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Sunday, February 19, 2006

Privacy and Marketing

There has been an interesting discussion going on within one of the communities I'm part of, about privacy and email marketing. It started when someone asked how they could give their newsletter subscribers the option to only receive text emails from them, and someone else pointed out that some of the HTML email services provide tracking "bugs" to spy on readers. This opened a debate about what rights marketers have to know what their customers are doing.

The service is question, Constant Contact, is the one I've been using for the last couple years, along with (I assume) thousands of other small businesses. I chose it because it makes it so incredibly easy to compose and send emails to a subscriber base, and allow people to sign up for the newsletter. I use it to send out the summary of blog postings to the people who have subscribed to Increase Your Reach.

I always assumed that anyone who subscribed either a) read the privacy policies if they were concerned and b) knew that opening my newsletter and clicking a link was an activity I could actually "see" happen. It never occurred to me that this might NOT be known, and would even considered "unethical" or offensive by some people.

In the case of my subscribers, I make it known up front that I will never sell or give my subscribers information to anyone for any reason. If I do (occasionally) look at the reports, it is to see what my overall click thru rate is, and I can tell at a glance whether a topic bombed or if a type of posting was really popular.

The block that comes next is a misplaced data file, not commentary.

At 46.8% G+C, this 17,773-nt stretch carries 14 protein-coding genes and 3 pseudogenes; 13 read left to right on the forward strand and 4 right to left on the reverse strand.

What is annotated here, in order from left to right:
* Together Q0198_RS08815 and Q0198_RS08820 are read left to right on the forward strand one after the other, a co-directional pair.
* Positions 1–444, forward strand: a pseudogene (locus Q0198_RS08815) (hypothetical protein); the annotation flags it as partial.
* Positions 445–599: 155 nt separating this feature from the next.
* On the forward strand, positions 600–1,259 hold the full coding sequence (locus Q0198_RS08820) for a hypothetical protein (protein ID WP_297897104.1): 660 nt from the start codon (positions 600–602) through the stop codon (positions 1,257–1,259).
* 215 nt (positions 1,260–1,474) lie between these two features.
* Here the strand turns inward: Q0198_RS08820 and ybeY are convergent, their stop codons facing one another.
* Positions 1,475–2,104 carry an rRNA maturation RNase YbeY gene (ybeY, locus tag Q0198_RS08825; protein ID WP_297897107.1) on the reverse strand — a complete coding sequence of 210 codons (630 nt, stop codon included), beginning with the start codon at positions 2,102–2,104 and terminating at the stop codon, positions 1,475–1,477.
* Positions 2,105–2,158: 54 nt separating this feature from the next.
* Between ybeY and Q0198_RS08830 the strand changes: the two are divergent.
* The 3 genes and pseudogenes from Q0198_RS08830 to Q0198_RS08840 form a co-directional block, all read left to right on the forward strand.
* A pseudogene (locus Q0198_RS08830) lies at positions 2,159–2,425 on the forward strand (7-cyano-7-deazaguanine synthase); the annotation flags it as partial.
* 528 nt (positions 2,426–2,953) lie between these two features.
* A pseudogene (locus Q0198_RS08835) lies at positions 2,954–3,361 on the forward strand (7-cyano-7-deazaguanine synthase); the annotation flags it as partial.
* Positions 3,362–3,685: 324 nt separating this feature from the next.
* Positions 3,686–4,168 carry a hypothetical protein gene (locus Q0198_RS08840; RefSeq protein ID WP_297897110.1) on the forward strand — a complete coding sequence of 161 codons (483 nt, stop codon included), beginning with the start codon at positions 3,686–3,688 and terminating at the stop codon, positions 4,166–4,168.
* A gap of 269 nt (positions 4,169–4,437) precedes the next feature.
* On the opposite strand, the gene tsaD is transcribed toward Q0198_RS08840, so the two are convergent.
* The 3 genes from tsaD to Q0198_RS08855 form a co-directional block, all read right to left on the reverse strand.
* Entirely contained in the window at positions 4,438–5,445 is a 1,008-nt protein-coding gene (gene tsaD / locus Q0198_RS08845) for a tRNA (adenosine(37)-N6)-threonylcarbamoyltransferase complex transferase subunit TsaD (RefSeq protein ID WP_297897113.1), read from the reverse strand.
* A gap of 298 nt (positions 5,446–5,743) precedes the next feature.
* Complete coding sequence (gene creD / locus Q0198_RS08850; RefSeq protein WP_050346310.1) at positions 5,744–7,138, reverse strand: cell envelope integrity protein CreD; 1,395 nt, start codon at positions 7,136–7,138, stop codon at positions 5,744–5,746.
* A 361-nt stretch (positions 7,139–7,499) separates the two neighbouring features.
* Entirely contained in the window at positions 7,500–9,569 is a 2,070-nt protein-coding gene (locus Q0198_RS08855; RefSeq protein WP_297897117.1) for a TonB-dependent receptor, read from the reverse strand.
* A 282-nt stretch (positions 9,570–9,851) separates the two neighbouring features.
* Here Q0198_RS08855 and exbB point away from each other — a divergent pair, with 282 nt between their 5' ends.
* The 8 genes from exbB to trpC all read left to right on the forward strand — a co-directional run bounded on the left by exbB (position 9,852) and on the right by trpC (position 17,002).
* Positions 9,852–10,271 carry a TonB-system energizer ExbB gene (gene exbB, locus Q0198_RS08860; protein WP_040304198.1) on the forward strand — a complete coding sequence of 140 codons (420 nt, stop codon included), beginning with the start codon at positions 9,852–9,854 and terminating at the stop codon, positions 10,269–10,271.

There are probably more nefarious marketers out there who will use this knowledge to go further - perhaps they see that someone clicked on a particular product and then follow up to make a sales call. That is the danger of subscribing to a list that uses HTML email and tracks click thrus, certainly.Personally, it doesn't matter to me that Subscriber Anne looked at a logo design article and Subscriber Bob found a software review of interest. I would only contact someone in response to them visiting a blog posting IF they left me a comment that required a response.

And, that is why if you are concerned with this privacy, you should only subscribe to only text emails (if this is an option). Or, not subscribe to email newsletters at all!

Meanwhile, I am thinking about editing my welcome letter for new subscribers to alert them to this feature of Constant Contact and nearly all over email newsletter services. Now that I realize just how many internet denizens had NO clue this was possible, I think it's the right thing to do.